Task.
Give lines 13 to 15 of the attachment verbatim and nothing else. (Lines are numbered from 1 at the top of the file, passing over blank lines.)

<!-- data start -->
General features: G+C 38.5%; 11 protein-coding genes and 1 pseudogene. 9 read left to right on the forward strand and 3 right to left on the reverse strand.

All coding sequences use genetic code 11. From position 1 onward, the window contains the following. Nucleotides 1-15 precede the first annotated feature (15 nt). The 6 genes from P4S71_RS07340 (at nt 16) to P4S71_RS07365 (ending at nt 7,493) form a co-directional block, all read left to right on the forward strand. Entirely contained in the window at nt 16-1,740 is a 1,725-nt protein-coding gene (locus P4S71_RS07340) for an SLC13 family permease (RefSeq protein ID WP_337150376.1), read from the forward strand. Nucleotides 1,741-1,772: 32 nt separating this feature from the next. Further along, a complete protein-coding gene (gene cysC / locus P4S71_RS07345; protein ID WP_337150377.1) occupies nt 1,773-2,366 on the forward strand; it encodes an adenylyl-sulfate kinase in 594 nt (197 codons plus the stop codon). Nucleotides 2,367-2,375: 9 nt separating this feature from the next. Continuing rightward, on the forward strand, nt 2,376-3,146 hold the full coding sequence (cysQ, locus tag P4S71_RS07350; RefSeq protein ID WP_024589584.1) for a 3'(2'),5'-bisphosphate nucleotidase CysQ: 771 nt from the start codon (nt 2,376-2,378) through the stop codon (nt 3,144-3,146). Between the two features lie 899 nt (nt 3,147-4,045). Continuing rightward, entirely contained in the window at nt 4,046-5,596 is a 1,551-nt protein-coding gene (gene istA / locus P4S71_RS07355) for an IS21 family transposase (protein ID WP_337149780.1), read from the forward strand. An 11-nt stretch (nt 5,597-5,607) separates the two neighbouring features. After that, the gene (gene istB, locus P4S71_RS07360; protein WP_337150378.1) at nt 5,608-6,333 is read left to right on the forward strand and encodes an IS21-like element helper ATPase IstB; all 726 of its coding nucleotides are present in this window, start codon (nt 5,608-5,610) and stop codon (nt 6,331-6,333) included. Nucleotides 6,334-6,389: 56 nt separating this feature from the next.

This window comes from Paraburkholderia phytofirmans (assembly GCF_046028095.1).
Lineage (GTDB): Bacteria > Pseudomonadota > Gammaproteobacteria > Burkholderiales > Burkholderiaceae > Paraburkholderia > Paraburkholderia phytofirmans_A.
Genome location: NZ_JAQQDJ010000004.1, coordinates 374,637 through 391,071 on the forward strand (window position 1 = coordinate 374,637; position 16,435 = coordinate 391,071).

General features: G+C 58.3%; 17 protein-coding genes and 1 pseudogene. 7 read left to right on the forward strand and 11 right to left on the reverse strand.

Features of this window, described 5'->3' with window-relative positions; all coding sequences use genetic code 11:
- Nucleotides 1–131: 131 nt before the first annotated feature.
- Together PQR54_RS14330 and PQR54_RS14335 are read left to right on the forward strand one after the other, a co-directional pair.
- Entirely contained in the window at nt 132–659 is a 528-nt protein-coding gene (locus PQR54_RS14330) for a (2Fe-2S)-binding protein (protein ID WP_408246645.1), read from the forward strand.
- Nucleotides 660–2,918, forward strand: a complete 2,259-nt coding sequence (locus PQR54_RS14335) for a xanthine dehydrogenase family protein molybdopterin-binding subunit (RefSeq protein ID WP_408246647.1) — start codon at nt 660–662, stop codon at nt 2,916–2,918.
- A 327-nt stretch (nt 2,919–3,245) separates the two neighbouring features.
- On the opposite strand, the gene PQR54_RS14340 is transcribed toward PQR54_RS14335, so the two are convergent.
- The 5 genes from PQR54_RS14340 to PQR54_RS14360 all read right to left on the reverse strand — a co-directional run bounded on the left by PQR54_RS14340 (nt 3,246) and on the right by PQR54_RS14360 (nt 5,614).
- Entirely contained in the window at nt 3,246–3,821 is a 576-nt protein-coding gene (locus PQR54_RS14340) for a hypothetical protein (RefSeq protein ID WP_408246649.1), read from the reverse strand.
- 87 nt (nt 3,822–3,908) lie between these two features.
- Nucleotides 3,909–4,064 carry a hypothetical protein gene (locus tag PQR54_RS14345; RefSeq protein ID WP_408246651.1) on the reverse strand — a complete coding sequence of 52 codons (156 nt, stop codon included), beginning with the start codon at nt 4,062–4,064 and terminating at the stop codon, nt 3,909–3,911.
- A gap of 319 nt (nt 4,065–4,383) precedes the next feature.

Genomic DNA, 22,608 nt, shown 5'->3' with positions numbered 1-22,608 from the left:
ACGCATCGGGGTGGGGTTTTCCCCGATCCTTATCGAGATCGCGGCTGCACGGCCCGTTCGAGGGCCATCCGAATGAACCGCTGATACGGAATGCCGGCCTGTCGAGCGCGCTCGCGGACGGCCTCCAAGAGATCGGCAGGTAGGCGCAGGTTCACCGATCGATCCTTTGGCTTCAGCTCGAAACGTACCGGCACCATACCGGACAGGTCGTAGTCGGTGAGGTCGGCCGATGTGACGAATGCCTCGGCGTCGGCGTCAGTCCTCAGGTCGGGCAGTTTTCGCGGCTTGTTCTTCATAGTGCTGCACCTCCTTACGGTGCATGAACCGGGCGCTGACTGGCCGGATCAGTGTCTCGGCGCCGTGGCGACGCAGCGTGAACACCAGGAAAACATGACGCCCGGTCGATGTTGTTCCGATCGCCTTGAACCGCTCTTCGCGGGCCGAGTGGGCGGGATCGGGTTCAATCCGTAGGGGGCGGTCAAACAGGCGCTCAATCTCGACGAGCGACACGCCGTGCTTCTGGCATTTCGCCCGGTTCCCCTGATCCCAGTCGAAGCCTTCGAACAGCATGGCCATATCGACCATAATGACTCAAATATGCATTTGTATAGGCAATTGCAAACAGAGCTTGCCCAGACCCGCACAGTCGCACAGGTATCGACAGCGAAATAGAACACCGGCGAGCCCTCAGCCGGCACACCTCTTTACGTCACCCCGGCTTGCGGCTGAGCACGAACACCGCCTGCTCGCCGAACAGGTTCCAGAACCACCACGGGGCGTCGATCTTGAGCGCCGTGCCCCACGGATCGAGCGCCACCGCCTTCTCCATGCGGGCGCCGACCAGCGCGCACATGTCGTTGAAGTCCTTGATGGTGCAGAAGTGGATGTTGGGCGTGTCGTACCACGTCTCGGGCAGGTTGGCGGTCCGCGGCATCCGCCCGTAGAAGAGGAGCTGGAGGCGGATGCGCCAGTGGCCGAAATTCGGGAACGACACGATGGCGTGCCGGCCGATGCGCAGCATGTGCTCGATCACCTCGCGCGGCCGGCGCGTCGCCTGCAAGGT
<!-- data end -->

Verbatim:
- On the opposite strand, the gene PQR54_RS14340 is transcribed toward PQR54_RS14335, so the two are convergent.
- The 5 genes from PQR54_RS14340 to PQR54_RS14360 all read right to left on the reverse strand — a co-directional run bounded on the left by PQR54_RS14340 (nt 3,246) and on the right by PQR54_RS14360 (nt 5,614).
- Entirely contained in the window at nt 3,246–3,821 is a 576-nt protein-coding gene (locus PQR54_RS14340) for a hypothetical protein (RefSeq protein ID WP_408246649.1), read from the reverse strand.